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A Clamshell for a Muffin?

My mom had Little Girl yesterday. Me, I was working. This week just won’t stop. Okay, so she goes out and, as usual, brings her home with food. In this case she’s got two muffins from the local bagel store — a chocolate chip for Big Girl and a blueberry for Little Girl. They arrive packaged separately in little plastic clamshell boxes. Uggg.

I just don’t understand why stores of all variety and sizes continue packing food into plastic that, unfortunately, people probably aren’t recycling. Whenever I go to that particular store, for example, they always try and give me a ton of plastic that I invariably have to tell the person behind the counter to skip. A piece of wax paper is fine, I say. I don’t need plastic clamshells for my cookies, muffins, or danish. They always look at me like I am nuts, but comply.

You’d think the store would want to save a little cash (not to mention the environment), and skip the clambox. But no, that’s just not the case. I asked about it once and was told that customers like their muffins completely unbruised. Putting a muffin in paper, I was told, means the sides might get a little squished. (Are we really so silly that we can’t have a little imperfection when we’re eating our sweets?) It’s sort of like the wastefulness of using a plastic bag for a single item while shopping. Or using plastic wrap instead of a reusable container to put away leftovers. Once you think about it you realize how silly the practice is.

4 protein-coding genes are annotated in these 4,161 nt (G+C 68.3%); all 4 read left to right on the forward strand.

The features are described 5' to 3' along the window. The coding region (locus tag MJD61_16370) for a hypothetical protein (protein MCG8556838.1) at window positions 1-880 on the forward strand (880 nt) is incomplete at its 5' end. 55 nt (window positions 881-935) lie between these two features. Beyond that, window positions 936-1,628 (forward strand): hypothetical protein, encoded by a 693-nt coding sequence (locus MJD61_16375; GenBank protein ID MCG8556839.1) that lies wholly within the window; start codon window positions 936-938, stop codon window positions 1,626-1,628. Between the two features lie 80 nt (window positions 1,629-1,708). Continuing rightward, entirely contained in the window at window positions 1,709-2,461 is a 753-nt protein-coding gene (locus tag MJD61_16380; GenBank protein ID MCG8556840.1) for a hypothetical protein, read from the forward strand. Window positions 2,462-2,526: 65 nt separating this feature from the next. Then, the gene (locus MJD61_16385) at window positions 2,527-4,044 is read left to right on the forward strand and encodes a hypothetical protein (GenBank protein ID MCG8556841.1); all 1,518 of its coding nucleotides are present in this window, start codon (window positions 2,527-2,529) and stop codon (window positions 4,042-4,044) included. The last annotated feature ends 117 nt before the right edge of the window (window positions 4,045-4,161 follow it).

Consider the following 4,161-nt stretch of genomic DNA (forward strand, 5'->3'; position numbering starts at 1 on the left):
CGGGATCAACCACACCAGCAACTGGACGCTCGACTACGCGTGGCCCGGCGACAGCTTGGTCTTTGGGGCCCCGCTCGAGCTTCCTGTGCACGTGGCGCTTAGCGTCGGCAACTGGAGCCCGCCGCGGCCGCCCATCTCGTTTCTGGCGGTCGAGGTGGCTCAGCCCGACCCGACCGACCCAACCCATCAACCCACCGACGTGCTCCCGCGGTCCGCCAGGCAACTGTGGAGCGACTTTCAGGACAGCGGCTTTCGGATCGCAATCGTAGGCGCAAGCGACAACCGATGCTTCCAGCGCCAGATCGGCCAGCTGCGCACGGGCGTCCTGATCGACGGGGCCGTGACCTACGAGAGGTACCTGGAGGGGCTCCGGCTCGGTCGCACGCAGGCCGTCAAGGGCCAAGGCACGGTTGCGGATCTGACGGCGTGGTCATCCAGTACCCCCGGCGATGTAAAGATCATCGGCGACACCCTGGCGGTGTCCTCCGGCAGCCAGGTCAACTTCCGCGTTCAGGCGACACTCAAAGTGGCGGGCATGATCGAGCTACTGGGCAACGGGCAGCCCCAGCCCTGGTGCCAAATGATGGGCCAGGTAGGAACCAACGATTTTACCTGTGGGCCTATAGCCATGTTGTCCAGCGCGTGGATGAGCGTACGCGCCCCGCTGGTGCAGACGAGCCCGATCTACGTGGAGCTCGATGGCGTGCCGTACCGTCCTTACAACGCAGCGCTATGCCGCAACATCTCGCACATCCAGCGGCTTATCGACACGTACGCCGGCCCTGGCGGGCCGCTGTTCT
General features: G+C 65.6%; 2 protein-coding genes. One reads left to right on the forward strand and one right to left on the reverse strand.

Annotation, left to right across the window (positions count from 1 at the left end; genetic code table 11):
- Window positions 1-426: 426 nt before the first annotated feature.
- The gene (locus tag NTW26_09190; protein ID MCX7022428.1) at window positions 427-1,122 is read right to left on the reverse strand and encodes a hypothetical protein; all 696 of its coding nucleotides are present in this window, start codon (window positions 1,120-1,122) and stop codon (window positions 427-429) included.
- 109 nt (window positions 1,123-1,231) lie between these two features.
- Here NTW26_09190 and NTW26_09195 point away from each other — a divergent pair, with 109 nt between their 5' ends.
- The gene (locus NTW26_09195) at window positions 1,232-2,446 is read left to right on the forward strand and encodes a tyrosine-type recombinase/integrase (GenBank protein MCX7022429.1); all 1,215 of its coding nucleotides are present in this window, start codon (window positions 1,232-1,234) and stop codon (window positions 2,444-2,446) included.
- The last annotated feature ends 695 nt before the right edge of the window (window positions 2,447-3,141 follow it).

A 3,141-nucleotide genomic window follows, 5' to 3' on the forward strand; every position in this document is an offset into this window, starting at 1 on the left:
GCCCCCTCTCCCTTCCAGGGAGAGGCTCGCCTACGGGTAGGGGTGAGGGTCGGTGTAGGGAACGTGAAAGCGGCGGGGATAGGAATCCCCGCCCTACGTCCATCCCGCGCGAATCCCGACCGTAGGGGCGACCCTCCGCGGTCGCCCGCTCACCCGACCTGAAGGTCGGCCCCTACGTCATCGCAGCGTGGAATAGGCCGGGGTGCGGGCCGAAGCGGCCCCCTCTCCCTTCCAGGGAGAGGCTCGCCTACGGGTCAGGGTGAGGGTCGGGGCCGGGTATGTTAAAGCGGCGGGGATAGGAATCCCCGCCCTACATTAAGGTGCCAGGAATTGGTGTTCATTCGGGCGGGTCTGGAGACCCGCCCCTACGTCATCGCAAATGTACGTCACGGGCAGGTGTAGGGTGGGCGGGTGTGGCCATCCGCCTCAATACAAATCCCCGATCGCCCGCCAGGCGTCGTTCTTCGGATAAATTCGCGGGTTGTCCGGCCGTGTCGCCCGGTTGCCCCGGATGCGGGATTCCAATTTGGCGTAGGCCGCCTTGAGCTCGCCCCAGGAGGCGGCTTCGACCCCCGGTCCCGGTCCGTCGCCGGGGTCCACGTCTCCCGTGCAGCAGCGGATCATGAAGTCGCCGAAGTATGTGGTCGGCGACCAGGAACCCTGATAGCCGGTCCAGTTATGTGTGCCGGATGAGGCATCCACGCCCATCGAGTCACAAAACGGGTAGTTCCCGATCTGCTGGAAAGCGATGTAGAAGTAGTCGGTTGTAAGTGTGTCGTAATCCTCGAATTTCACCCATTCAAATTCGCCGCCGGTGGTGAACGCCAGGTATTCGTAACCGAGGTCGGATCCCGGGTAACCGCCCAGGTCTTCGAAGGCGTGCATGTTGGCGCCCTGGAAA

And so, my challenge to you: This week try and avoid using one piece of plastic — wrap, clamshell, bag, or otherwise. Nothing radical. Just a single change. You’ll be surprised at how easy it is.

One Response to “A Clamshell for a Muffin?”

  1. Elizabeth says:

    This week, I had a cashier at JCPenney’s tell me that I “had” to have a bag when I left the store and that I could not carry the item out of the store without a bag. I called the Asst mgr, then the customer service person at the store and finally wrote the people at corporate an email. It turns out, this isn’t a corporate policy at all! The local store manager apologized for this incidence and corrected all the employees about letting customers skip a bag at their next meeting. Sometimes all it takes is something small like an email. I was proud of the company for the way they handled this–slowly it will get better!

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